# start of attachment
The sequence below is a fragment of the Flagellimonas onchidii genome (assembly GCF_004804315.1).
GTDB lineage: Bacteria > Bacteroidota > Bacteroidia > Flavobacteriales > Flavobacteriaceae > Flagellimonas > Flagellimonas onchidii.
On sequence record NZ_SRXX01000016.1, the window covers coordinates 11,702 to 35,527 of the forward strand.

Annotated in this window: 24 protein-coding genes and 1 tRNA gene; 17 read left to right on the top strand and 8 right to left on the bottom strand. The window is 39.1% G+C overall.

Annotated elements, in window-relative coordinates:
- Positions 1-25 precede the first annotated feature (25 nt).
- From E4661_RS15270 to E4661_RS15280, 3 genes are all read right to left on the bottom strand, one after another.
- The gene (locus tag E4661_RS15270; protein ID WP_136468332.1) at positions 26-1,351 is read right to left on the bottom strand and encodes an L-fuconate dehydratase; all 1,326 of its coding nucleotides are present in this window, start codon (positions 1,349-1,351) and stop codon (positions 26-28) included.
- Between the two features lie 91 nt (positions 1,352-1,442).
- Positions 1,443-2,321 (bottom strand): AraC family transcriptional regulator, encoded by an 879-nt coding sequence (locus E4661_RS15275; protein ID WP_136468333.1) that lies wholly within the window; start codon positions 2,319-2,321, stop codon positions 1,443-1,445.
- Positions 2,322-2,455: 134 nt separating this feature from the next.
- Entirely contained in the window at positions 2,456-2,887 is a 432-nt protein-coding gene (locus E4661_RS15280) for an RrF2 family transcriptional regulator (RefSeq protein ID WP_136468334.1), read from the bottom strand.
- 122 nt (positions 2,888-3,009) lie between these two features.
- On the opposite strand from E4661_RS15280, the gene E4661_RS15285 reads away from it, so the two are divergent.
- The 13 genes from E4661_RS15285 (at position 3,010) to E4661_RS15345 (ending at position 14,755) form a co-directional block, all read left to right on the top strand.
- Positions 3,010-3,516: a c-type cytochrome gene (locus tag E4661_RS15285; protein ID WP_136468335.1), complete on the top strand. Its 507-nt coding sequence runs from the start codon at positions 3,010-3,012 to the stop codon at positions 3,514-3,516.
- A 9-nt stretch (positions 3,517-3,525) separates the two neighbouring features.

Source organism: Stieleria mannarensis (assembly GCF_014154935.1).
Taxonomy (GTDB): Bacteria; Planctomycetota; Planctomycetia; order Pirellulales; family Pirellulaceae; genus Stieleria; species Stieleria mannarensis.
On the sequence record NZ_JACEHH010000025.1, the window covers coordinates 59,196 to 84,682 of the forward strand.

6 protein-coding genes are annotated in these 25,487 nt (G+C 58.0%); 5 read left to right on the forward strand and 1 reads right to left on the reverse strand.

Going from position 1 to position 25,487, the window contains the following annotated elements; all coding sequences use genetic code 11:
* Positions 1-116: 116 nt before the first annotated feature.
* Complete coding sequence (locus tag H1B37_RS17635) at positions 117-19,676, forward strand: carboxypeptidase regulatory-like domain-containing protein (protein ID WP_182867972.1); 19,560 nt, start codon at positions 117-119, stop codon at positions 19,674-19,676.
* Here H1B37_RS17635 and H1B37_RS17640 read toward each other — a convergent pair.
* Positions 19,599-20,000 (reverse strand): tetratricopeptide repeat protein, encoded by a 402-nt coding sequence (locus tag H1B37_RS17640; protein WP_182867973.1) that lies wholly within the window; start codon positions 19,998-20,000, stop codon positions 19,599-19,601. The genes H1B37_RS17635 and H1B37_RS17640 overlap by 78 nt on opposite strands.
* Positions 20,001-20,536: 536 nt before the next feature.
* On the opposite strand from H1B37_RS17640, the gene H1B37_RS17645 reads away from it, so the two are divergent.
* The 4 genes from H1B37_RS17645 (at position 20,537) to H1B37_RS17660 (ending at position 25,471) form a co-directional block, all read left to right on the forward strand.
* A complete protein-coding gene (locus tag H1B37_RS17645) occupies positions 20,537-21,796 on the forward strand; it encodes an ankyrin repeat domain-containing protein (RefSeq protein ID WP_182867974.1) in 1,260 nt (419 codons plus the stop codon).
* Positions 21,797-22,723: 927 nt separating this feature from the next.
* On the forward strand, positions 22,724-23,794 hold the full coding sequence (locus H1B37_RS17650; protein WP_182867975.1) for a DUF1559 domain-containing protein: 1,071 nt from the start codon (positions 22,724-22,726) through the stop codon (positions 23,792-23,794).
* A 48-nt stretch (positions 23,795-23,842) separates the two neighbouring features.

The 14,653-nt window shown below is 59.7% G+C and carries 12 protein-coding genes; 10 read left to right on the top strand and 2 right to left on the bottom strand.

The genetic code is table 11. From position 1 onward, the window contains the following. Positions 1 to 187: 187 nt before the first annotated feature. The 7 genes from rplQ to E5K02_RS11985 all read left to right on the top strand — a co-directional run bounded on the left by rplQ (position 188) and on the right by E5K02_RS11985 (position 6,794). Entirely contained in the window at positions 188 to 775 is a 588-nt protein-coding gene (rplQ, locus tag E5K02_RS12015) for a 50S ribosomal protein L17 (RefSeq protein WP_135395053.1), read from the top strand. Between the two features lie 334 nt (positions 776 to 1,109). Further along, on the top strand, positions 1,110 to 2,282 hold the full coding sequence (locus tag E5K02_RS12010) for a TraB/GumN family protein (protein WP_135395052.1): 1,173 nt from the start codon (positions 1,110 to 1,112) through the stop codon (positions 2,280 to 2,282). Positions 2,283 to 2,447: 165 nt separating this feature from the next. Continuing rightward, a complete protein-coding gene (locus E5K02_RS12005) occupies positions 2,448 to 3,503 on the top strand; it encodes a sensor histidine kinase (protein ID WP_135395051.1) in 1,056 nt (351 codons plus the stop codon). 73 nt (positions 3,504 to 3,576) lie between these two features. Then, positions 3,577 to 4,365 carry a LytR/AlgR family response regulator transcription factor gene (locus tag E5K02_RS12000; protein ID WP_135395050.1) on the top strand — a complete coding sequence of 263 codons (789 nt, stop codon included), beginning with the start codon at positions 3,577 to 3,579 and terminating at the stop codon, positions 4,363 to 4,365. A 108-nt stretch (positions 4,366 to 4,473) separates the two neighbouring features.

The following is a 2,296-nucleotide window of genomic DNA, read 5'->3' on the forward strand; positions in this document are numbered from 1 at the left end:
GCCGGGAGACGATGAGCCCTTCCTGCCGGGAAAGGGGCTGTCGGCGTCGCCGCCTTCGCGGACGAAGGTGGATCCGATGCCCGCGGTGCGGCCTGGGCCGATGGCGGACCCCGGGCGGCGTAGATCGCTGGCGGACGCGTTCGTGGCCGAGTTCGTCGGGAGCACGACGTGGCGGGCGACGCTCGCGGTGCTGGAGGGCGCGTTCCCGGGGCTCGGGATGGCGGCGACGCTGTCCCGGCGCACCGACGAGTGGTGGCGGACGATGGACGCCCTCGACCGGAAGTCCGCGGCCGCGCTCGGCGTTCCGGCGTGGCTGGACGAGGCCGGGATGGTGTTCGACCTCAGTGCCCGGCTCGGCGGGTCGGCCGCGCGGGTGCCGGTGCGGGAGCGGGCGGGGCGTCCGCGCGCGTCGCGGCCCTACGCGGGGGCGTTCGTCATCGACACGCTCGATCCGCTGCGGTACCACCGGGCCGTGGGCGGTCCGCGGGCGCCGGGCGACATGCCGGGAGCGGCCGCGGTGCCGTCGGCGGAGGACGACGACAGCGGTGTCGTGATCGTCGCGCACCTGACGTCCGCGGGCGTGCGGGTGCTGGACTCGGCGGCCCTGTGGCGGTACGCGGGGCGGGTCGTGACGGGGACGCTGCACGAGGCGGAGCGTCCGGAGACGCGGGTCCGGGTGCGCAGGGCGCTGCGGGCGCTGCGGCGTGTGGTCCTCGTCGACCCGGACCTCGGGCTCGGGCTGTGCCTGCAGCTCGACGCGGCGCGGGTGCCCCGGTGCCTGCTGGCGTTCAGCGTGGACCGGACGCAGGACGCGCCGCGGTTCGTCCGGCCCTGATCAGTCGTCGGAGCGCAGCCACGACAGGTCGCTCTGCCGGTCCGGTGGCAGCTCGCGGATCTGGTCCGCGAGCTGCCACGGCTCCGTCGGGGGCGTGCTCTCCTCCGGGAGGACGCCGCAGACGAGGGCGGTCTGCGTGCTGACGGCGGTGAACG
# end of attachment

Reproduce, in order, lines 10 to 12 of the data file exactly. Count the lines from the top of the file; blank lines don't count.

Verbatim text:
- Positions 1,443-2,321 (bottom strand): AraC family transcriptional regulator, encoded by an 879-nt coding sequence (locus E4661_RS15275; protein ID WP_136468333.1) that lies wholly within the window; start codon positions 2,319-2,321, stop codon positions 1,443-1,445.
- Positions 2,322-2,455: 134 nt separating this feature from the next.
- Entirely contained in the window at positions 2,456-2,887 is a 432-nt protein-coding gene (locus E4661_RS15280) for an RrF2 family transcriptional regulator (RefSeq protein ID WP_136468334.1), read from the bottom strand.